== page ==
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Narcisso, Oscar Muñoz, Serie de 12 fotografías sobre papel, 70*50cm cada una

In the midst of the charm of the "city of light" arose the thirty-first edition of FIAC, soaked in a contemporary and modern symbolism. Hosted in the same facilities as the Motor show and the Book fair, the International Fair for Contemporary Art was more than just a feast for art lovers' eyes. It was an exciting breath of fresh, creative air.

The pink-magenta colour of its logo, contrasted with yellow and white touches, evoked a renewed, modernist and contemporary version in every sense. It was an emotional and nostalgic event, reflecting modern French society, while at the same time remaining a unique international event.
216 galleries were invited to take part, representing more than 30 countries, including Cuba, Columbia, Korea and the United States, among others. According to the critics, FIAC'04 was an event that offered vitality and variety and welcomed more collectors than ever before.

The project space Future Quake is one feature definitely worth a mention, inspired by Andre Breton's words "every work is linked to a future quake (change)", an area devoted to emerging international galleries established less than 3 years ago.

In the hall 'Café des Arts', curators, artists, critics and art lovers engaged in a series of conferences reviewing contemporary creation and issues connected to the art market. The movement of emerging European companies, pioneers of artistic and cultural projects, proposed Art Blub Cie and VIP, a series of conferences focusing on European art businessmen and women.

The visitor was guided through the labyrinth of the art fair by a map revealing the price of the artworks, ranging from 500 to more than 10,000 euros. Some gallery owners, satisfied with their sales, could proudly mark their works as sold, as was the case with two Parisian galleries, Down Town and Kreo. Other less lucky galleries were forced to wait until the very last minute for the decision of the collector, who of course, always has the last say in the matter.

Latin America, well represented Colombian and Argentinean artists especially stood out in the projects Future Quakes and Perspectives. The Latin-American production showcased fresh and clear proposals depicting social and emotional confrontation. However, in spite of the national social references, the concepts were still universally identifiable with the international contemporary art code.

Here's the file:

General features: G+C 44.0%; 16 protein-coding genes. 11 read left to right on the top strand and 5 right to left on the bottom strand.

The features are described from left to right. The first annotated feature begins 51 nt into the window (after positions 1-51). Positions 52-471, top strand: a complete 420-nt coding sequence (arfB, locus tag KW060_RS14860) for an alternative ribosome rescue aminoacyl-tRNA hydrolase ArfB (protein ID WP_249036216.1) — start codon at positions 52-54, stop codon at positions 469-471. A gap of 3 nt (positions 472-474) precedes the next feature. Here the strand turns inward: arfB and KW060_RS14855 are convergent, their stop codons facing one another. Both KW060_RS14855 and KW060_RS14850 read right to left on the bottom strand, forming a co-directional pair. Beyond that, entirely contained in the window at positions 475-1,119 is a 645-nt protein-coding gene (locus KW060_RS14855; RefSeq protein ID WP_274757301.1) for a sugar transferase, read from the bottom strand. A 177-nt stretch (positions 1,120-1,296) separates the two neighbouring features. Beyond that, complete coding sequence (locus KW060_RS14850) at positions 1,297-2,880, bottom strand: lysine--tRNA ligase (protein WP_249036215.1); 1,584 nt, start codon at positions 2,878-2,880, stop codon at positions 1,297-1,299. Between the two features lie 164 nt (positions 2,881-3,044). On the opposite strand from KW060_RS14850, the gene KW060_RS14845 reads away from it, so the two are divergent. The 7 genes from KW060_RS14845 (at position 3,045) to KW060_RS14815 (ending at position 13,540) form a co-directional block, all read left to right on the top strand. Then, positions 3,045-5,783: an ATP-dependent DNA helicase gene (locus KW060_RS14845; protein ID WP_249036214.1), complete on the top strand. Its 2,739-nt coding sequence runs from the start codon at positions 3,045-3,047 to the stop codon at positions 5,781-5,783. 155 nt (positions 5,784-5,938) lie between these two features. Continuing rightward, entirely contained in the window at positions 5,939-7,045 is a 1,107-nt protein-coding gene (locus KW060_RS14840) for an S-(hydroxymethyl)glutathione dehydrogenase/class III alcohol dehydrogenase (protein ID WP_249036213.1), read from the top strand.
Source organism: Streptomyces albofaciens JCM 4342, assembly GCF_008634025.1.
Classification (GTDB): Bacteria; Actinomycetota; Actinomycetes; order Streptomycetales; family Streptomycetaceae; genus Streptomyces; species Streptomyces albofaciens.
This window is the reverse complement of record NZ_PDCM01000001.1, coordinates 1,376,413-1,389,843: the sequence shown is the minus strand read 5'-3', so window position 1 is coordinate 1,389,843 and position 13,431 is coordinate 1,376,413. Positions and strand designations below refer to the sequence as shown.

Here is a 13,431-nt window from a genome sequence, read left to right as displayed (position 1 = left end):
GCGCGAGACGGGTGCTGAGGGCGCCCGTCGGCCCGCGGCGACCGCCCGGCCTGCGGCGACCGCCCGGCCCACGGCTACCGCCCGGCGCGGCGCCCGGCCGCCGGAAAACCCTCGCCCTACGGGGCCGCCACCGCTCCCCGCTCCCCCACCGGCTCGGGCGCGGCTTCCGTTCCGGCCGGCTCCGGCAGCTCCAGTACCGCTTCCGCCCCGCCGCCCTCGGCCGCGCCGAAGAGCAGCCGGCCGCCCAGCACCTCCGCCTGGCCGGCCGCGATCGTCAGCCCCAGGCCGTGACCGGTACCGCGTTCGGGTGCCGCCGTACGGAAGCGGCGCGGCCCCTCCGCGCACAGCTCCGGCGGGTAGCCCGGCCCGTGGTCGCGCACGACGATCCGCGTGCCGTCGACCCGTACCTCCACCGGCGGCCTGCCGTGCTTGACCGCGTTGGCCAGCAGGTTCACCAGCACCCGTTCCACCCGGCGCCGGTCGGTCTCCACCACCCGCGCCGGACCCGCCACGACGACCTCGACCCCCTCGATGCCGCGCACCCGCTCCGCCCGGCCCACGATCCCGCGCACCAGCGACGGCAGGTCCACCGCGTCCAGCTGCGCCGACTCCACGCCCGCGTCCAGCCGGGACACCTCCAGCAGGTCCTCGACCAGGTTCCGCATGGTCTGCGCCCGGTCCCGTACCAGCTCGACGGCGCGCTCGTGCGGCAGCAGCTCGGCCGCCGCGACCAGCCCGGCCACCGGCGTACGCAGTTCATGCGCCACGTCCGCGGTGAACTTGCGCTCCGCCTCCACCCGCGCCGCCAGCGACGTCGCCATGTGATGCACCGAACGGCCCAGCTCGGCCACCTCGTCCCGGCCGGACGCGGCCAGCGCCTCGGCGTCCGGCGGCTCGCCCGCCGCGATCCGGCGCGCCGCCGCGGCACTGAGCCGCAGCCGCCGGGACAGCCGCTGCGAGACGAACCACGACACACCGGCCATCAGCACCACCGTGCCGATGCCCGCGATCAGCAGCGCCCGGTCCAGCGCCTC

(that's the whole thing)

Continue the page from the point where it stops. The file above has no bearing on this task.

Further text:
The Alcuadrado gallery presented three of the most representative contemporary Colombian artists: Juan Fernando Herrán, Óscar Muñoz y Miguel Ángel Rojas.
Their most outstanding works:

NARCISO, Oscar Muñoz.
This series of photographs is conceived by the outlines of a drawing in motion, which forms a self-portrait made of charcoal dust, floating on the surface of water as it goes down a sink hole.
The success of the work depends on the speed of the camera, its ability to freeze the instant where the drawing is still intact, before it starts to dissolve and deform: the time fragment just before the drawing's destruction as it flows down the drainpipe.

SUBURBANO, Miguel Ángel Rojas
Ciudad Bolívar is a slum in the capital of Colombia, where more than two million people live in the poorest of conditions. A visit to the area inspired this artwork, which depicts ploughed fields without, paradoxically, any sign of life whatsoever. The image of two face-to-face jaguars is a popular Columbian symbol of strength, which is shown here with the image of two brothers fighting each other.
The rubber floor is a material often used on public transport in the city and the "peonias" are seeds from the Amazon used for native ornamentation.

A RÁS DE TIERRA, Juan Fernando Herrán
This work is made up of six large size colour photographs part of the series TERRA INCOGNITA (2002), which depict landscapes of Columbian territories and the living conditions of the inhabitants there.

This series of photographs show desolation and solitude, where there appears to be nothing but a constant void. In a certain sense, the absence of references and the silence that accompanies them confronts the viewer with faraway realities, lost in space and time, where certainty and hope do not seem to exist.

In the traditional landscape, the viewer's eye meets the line of
the elements that animate the scene. The strategy of using different levels makes it easier to see the representation of this space.

In A RÁS DE TIERRA, the scene is a response to the symbolic
scheme where only a few elements are the focus of the
performance. The environment, cold and austere,
emphasizes and centres on the drama of a people without any metaphorical horizons.

Text: Ivana Cecilia Zambrana

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